Although the Singapore model of ethnic integration through its public housing programme is well known, the formula for replicating its success elsewhere remains underexplored. This study aims to identify the criteria for successful transplantation, specifically by identifying the housing tenure types that are most amenable to the implementation of the Singapore model.
Through a comparative study of two common law jurisdictions – Singapore and England – this article highlights the differences in their housing landscapes and how such differences impact upon the adoption of ethnic integration policies through housing. The article also unpacks, through a cross-disciplinary lens, the concepts of public housing and housing tenures, drawing heavily on socio-legal and housing literature.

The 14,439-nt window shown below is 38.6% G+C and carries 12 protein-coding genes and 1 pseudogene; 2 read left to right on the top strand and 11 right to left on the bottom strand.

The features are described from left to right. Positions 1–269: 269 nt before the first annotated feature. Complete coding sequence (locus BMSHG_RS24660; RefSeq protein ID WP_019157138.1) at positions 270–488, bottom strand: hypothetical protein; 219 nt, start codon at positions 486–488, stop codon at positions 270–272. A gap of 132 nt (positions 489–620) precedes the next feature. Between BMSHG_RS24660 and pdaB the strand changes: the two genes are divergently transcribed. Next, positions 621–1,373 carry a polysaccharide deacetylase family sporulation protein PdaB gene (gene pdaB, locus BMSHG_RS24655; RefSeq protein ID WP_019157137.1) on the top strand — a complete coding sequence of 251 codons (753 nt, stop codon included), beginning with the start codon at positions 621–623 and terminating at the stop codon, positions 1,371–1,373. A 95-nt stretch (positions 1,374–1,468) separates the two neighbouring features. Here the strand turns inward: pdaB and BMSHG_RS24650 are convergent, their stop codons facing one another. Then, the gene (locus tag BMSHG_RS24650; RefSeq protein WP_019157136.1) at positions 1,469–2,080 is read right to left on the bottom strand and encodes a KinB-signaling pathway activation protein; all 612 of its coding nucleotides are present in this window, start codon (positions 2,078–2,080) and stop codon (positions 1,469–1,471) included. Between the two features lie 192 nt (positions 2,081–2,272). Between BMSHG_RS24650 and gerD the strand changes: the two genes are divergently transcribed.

The authors observe that the implementation of ethnic integration policies is best justified and most easily achieved in leasehold estates that exhibit a strong tenurial relationship with the state retaining a more than notional role. Public housing in Singapore being an exemplar of this model, the implementation of its ethnic integration policy is relatively straightforward. By contrast, the shrinking public housing sector in England means that adoption of a similar policy would have limited reach. Even then, the political–legal environment in England that promotes home ownership is potentially hostile to the adoption of such policy as it may be seen as an infringement of private property right.
The cross-jurisdiction comparison is supplemented by an interdisciplinary analysis that seeks to bridge differences in the categorisation of tenure in housing and law literatures so as to promote cross-disciplinary dialogue.
Ti, E. and See, A. (2024), "Promoting ethnic diversity in public housing: Singapore and England compared", Journal of Property, Planning and Environmental Law, Vol. 16 No. 1, pp. 68-86. https://doi.org/10.1108/JPPEL-04-2023-0017
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